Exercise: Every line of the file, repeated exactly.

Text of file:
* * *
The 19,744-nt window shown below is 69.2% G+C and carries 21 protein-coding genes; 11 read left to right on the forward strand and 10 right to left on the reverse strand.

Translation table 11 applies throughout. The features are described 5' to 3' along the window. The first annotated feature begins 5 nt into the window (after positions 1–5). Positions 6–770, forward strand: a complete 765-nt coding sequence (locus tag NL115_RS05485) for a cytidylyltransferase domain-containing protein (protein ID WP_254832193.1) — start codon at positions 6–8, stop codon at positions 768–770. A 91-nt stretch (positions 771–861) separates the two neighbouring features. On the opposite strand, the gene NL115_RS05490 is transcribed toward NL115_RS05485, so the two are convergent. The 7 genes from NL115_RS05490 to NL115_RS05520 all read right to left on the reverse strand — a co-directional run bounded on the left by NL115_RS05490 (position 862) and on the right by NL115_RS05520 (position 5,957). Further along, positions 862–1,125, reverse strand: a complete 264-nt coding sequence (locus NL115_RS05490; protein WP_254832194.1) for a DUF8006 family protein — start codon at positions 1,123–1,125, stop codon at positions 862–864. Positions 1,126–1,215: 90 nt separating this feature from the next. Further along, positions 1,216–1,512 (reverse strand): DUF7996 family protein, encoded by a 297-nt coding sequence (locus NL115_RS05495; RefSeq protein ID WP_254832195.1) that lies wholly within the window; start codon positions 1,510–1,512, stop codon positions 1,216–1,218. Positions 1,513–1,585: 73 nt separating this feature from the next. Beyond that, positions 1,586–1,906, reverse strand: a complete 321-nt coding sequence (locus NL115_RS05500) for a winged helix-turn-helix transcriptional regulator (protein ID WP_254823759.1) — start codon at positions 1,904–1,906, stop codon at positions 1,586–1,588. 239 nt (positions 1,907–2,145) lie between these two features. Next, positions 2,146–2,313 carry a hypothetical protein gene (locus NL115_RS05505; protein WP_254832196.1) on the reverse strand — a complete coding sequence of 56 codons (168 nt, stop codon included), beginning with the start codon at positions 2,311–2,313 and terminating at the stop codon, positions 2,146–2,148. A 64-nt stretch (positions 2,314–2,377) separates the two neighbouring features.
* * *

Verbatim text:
The 19,744-nt window shown below is 69.2% G+C and carries 21 protein-coding genes; 11 read left to right on the forward strand and 10 right to left on the reverse strand.

Translation table 11 applies throughout. The features are described 5' to 3' along the window. The first annotated feature begins 5 nt into the window (after positions 1–5). Positions 6–770, forward strand: a complete 765-nt coding sequence (locus tag NL115_RS05485) for a cytidylyltransferase domain-containing protein (protein ID WP_254832193.1) — start codon at positions 6–8, stop codon at positions 768–770. A 91-nt stretch (positions 771–861) separates the two neighbouring features. On the opposite strand, the gene NL115_RS05490 is transcribed toward NL115_RS05485, so the two are convergent. The 7 genes from NL115_RS05490 to NL115_RS05520 all read right to left on the reverse strand — a co-directional run bounded on the left by NL115_RS05490 (position 862) and on the right by NL115_RS05520 (position 5,957). Further along, positions 862–1,125, reverse strand: a complete 264-nt coding sequence (locus NL115_RS05490; protein WP_254832194.1) for a DUF8006 family protein — start codon at positions 1,123–1,125, stop codon at positions 862–864. Positions 1,126–1,215: 90 nt separating this feature from the next. Further along, positions 1,216–1,512 (reverse strand): DUF7996 family protein, encoded by a 297-nt coding sequence (locus NL115_RS05495; RefSeq protein ID WP_254832195.1) that lies wholly within the window; start codon positions 1,510–1,512, stop codon positions 1,216–1,218. Positions 1,513–1,585: 73 nt separating this feature from the next. Beyond that, positions 1,586–1,906, reverse strand: a complete 321-nt coding sequence (locus NL115_RS05500) for a winged helix-turn-helix transcriptional regulator (protein ID WP_254823759.1) — start codon at positions 1,904–1,906, stop codon at positions 1,586–1,588. 239 nt (positions 1,907–2,145) lie between these two features. Next, positions 2,146–2,313 carry a hypothetical protein gene (locus NL115_RS05505; protein WP_254832196.1) on the reverse strand — a complete coding sequence of 56 codons (168 nt, stop codon included), beginning with the start codon at positions 2,311–2,313 and terminating at the stop codon, positions 2,146–2,148. A 64-nt stretch (positions 2,314–2,377) separates the two neighbouring features.